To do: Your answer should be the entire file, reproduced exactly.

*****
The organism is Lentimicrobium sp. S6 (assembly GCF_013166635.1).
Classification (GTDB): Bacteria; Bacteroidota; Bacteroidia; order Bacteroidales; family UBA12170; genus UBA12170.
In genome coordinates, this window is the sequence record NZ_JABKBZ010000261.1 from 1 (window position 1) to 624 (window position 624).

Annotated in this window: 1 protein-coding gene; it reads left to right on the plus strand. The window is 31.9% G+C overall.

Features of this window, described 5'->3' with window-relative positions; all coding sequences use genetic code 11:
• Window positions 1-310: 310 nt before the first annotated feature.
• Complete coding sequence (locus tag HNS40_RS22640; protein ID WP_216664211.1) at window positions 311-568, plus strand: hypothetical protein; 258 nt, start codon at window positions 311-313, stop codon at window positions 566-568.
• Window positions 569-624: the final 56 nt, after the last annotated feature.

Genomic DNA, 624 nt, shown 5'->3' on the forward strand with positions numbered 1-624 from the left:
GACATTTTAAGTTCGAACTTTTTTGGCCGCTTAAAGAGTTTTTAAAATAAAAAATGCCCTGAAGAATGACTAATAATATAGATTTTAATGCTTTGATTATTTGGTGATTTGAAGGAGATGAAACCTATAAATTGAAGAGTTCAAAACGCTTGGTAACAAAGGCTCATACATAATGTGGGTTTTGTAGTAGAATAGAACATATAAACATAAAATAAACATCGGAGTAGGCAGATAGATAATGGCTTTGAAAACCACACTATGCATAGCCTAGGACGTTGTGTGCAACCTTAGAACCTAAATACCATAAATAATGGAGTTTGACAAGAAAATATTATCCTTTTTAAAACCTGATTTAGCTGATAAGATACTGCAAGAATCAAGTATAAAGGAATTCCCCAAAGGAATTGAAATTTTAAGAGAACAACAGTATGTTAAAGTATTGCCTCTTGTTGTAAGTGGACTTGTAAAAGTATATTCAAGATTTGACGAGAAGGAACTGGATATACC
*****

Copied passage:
The organism is Lentimicrobium sp. S6 (assembly GCF_013166635.1).
Classification (GTDB): Bacteria; Bacteroidota; Bacteroidia; order Bacteroidales; family UBA12170; genus UBA12170.
In genome coordinates, this window is the sequence record NZ_JABKBZ010000261.1 from 1 (window position 1) to 624 (window position 624).

Annotated in this window: 1 protein-coding gene; it reads left to right on the plus strand. The window is 31.9% G+C overall.

Features of this window, described 5'->3' with window-relative positions; all coding sequences use genetic code 11:
• Window positions 1-310: 310 nt before the first annotated feature.
• Complete coding sequence (locus tag HNS40_RS22640; protein ID WP_216664211.1) at window positions 311-568, plus strand: hypothetical protein; 258 nt, start codon at window positions 311-313, stop codon at window positions 566-568.
• Window positions 569-624: the final 56 nt, after the last annotated feature.

Genomic DNA, 624 nt, shown 5'->3' on the forward strand with positions numbered 1-624 from the left:
GACATTTTAAGTTCGAACTTTTTTGGCCGCTTAAAGAGTTTTTAAAATAAAAAATGCCCTGAAGAATGACTAATAATATAGATTTTAATGCTTTGATTATTTGGTGATTTGAAGGAGATGAAACCTATAAATTGAAGAGTTCAAAACGCTTGGTAACAAAGGCTCATACATAATGTGGGTTTTGTAGTAGAATAGAACATATAAACATAAAATAAACATCGGAGTAGGCAGATAGATAATGGCTTTGAAAACCACACTATGCATAGCCTAGGACGTTGTGTGCAACCTTAGAACCTAAATACCATAAATAATGGAGTTTGACAAGAAAATATTATCCTTTTTAAAACCTGATTTAGCTGATAAGATACTGCAAGAATCAAGTATAAAGGAATTCCCCAAAGGAATTGAAATTTTAAGAGAACAACAGTATGTTAAAGTATTGCCTCTTGTTGTAAGTGGACTTGTAAAAGTATATTCAAGATTTGACGAGAAGGAACTGGATATACC